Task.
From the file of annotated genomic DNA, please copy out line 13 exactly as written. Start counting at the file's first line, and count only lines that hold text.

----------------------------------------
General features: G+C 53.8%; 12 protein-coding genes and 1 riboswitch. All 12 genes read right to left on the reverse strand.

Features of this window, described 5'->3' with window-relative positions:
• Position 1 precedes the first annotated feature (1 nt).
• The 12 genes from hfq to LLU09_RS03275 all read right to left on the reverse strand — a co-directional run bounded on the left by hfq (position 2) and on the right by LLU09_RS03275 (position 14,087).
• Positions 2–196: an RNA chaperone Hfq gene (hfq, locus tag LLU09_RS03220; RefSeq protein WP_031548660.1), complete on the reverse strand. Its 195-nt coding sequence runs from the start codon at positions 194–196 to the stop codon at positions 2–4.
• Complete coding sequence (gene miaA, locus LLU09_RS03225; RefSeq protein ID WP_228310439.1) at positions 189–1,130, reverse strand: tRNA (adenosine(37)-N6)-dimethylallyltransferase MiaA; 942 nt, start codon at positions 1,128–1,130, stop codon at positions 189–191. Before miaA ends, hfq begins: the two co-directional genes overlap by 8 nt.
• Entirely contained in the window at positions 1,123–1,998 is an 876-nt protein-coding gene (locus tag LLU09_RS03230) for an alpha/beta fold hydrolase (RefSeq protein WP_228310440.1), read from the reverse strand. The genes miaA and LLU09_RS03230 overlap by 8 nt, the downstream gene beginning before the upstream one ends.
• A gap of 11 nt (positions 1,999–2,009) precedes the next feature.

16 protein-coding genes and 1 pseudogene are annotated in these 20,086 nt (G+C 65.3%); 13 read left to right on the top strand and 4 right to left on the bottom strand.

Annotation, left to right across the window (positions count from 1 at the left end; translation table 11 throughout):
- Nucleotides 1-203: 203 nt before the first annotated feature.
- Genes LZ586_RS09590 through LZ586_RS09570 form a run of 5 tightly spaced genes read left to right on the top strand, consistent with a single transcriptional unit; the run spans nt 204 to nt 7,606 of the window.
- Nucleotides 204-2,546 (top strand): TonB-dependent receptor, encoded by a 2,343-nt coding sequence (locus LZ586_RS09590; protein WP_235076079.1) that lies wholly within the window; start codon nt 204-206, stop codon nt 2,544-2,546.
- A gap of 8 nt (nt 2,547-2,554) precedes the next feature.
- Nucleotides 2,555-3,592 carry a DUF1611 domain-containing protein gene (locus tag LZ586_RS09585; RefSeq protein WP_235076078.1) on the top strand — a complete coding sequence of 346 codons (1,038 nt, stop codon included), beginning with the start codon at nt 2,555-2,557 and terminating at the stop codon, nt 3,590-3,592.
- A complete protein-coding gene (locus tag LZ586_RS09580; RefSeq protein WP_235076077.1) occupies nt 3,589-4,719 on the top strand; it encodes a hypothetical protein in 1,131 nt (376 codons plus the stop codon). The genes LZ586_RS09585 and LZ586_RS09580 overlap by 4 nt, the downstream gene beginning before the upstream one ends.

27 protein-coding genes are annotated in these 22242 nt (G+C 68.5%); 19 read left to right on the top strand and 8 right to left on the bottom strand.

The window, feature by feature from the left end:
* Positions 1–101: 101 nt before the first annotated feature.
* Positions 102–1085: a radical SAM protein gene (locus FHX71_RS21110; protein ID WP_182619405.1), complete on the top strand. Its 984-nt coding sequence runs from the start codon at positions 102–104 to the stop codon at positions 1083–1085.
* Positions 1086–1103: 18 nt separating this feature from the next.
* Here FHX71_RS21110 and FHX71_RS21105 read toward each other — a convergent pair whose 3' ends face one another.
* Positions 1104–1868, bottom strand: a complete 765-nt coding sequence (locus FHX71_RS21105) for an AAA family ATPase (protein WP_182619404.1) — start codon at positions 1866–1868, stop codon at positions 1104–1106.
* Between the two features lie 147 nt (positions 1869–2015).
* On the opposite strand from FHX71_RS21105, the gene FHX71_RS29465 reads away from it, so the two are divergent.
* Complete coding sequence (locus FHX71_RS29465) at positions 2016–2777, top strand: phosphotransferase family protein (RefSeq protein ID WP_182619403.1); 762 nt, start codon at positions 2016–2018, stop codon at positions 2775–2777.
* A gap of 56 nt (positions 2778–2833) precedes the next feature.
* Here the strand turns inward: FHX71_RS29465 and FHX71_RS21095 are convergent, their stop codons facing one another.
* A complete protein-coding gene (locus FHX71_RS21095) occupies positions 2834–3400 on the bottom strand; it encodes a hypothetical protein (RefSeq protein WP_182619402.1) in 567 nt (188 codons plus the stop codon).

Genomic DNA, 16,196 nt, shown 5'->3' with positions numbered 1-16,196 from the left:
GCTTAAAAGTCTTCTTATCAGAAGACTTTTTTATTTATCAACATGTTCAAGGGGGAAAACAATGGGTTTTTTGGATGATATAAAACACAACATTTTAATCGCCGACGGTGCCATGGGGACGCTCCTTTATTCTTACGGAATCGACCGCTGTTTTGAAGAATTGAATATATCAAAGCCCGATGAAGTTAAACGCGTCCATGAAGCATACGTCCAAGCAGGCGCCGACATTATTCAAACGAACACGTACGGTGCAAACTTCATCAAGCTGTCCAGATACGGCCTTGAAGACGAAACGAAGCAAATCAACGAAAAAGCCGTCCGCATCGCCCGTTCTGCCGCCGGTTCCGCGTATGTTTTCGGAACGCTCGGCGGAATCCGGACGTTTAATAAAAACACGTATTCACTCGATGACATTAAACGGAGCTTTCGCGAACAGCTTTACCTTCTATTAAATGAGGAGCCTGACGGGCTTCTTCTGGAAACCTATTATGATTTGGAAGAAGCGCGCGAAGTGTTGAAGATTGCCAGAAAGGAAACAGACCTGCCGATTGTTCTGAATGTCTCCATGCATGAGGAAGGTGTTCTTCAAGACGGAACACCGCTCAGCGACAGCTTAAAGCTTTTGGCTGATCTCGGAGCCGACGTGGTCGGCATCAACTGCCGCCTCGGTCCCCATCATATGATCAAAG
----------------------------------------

- Nucleotides 204-2,546 (top strand): TonB-dependent receptor, encoded by a 2,343-nt coding sequence (locus LZ586_RS09590; protein WP_235076079.1) that lies wholly within the window; start codon nt 204-206, stop codon nt 2,544-2,546.